The education of a ‘wise man’ (JERUSALEM POST OP-ED) By ALLAN ARKUSH 04/30/12)
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This article was first published by Jewish Ideas Daily and is used
with their permission.
Eddie Jacobson was once a folk hero among American Jews, and even
today he is far from forgotten. In their authoritative book A Safe
Haven: Harry S. Truman and the Founding of Israel, Allis and Ronald
Radosh tell how Truman’s old business partner from Missouri did his
part to bring the State of Israel into existence.
Jacobson made his greatest contribution in March 1948, when the US
government was considering whether to withdraw its support for the
United Nations’ recently adopted plan for the partition of Palestine.
American Zionists, frustrated by president Truman’s refusal to hear
their arguments, struggled to get Chaim Weizmann, their most
irresistible statesman, through the White House door. Only thanks to
Jacobson’s intervention did they finally succeed.
“You win, you baldheaded son of a bitch,” Truman muttered to his pal
before agreeing to see the man whom Jacobson identified – falsely –
as his personal hero. During the subsequent hush-hush White House
meeting, the president assured Weizmann that the US would continue to
In doing so, Truman cast aside the anti-Zionist policy designed by a
much greater celebrity than Eddie Jacobson: George F. Kennan.
As the first head of the State Department’s Policy Planning Staff and
one of the most important of the “Wise Men,” the architects of
America’s Cold War strategy, Kennan was generally preoccupied in the
late 1940s with Europe and the Far East. But in January and February
of 1948 he produced position papers that called for abandoning the
plan to create two new states in Palestine and for establishing a UN
trusteeship over the country instead.
As John Lewis Gaddis explains in in his recent, justly acclaimed,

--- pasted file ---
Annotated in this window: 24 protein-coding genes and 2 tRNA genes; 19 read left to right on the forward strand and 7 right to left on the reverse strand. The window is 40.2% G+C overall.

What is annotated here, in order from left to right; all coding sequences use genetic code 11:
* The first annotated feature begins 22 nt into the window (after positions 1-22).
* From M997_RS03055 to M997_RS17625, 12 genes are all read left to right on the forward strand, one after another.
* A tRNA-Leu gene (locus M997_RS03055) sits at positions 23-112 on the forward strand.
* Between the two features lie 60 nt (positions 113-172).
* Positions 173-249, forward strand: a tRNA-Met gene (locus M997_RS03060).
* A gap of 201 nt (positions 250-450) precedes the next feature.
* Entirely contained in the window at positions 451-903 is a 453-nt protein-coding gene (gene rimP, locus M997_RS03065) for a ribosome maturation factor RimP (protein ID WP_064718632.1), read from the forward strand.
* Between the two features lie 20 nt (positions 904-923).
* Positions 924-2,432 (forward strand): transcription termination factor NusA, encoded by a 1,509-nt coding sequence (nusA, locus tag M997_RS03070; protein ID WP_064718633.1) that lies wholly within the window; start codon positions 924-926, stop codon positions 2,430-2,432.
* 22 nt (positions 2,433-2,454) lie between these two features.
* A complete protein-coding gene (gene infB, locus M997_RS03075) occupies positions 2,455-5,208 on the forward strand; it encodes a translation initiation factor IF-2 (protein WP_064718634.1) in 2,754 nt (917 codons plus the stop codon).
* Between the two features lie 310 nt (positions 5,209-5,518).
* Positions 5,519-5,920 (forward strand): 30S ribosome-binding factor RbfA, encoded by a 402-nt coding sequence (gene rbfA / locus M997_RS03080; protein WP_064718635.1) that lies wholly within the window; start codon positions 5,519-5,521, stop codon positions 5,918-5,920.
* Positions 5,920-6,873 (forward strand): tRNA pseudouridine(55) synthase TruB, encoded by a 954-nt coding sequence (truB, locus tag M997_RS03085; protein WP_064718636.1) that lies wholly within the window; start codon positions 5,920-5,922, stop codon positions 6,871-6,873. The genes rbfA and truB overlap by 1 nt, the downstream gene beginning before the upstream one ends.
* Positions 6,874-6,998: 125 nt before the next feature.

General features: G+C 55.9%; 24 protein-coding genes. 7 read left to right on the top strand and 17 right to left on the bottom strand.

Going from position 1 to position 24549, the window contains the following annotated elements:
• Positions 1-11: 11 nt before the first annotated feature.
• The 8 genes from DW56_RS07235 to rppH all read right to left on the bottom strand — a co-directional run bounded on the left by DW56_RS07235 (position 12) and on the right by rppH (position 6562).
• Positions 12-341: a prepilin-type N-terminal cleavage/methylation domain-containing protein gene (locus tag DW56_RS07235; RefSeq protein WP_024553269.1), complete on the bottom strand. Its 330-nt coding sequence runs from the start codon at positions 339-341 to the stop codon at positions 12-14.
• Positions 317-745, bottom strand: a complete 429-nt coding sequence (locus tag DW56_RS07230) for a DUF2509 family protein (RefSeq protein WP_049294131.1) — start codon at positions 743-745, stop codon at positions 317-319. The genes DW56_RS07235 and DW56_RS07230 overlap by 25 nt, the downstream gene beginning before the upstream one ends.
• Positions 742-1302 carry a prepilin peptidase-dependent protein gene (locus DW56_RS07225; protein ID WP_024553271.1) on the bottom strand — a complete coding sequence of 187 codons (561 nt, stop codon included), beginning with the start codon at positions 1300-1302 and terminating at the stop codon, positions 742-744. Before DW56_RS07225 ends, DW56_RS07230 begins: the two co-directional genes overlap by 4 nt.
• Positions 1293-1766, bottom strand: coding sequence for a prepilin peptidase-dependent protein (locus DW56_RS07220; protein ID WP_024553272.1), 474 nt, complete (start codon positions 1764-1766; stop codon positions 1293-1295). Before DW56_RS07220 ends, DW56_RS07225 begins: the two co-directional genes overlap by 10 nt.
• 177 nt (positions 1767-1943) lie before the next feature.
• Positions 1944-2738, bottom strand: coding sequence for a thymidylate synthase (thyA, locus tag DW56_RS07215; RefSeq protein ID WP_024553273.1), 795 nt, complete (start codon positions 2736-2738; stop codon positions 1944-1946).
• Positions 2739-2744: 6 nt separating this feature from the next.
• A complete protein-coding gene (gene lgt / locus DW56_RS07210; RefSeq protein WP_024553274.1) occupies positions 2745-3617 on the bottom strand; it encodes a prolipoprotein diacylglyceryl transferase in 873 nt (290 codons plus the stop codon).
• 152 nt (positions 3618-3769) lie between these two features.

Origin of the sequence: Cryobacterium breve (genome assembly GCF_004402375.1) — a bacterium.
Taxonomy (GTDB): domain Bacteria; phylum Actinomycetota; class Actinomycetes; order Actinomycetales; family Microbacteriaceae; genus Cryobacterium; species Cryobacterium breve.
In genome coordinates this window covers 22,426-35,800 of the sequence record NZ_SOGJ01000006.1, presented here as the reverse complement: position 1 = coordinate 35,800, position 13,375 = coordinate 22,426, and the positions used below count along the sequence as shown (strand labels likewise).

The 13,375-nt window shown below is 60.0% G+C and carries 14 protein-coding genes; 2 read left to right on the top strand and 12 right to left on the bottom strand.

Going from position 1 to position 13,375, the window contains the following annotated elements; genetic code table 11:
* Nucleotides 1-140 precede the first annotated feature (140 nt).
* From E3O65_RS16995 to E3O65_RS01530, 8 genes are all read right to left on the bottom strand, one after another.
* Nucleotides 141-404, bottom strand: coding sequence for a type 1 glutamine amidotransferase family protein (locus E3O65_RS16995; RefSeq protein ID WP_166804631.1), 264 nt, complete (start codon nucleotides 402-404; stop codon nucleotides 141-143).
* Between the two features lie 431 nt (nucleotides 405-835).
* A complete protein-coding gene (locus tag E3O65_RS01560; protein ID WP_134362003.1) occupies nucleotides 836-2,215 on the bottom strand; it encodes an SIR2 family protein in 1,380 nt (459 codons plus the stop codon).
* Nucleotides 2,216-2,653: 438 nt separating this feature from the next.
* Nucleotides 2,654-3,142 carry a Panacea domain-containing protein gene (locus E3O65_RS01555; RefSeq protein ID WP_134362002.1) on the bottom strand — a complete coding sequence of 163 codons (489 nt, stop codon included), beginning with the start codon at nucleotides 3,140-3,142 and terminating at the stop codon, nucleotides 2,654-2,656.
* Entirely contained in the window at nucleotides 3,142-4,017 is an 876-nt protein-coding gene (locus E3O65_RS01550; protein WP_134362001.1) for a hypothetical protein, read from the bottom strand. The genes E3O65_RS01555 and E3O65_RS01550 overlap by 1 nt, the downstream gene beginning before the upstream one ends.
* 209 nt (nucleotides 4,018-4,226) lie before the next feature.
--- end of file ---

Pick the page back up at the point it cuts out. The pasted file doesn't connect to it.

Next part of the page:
Pulitzer Prize-winning George F Kennan: An American Life, Kennan’s
opposition to the creation of Israel stemmed from his overall
conception of American interests in the Middle East in the early Cold
Kennan feared that, one way or another, establishing a Jewish state
would play into the hands of the Soviets and, worse, might require
the deployment of American troops to enforce partition, an act that
would be “violently resented by the whole Arab world.” Kennan,
according to Gaddis, “failed to consider the humanitarian
implications of withdrawing American support for a Jewish state only
three years after the world had learned of the Holocaust.” But one
should not leap to the conclusion that Kennan, like other State
Department officials of his day, was some kind of anti- Semite. He
may have uttered some unsavory things about Jews here and there; but
he also went out of his way, at his diplomatic posts in
Czechoslovakia and Germany in the late 1930s, to help Jewish friends
and acquaintances escape from Hitler’s Europe. Nor was Kennan one of
the State Department’s notorious Arabists, although he might have
become one if his appointment in 1937 to the US consulate in
Jerusalem had not been canceled at the last minute. Abruptly
reassigned to duties in Washington, he gave up his study of – Yiddish.
WHAT GADDIS fails to note is another concern of Kennan’s in 1948: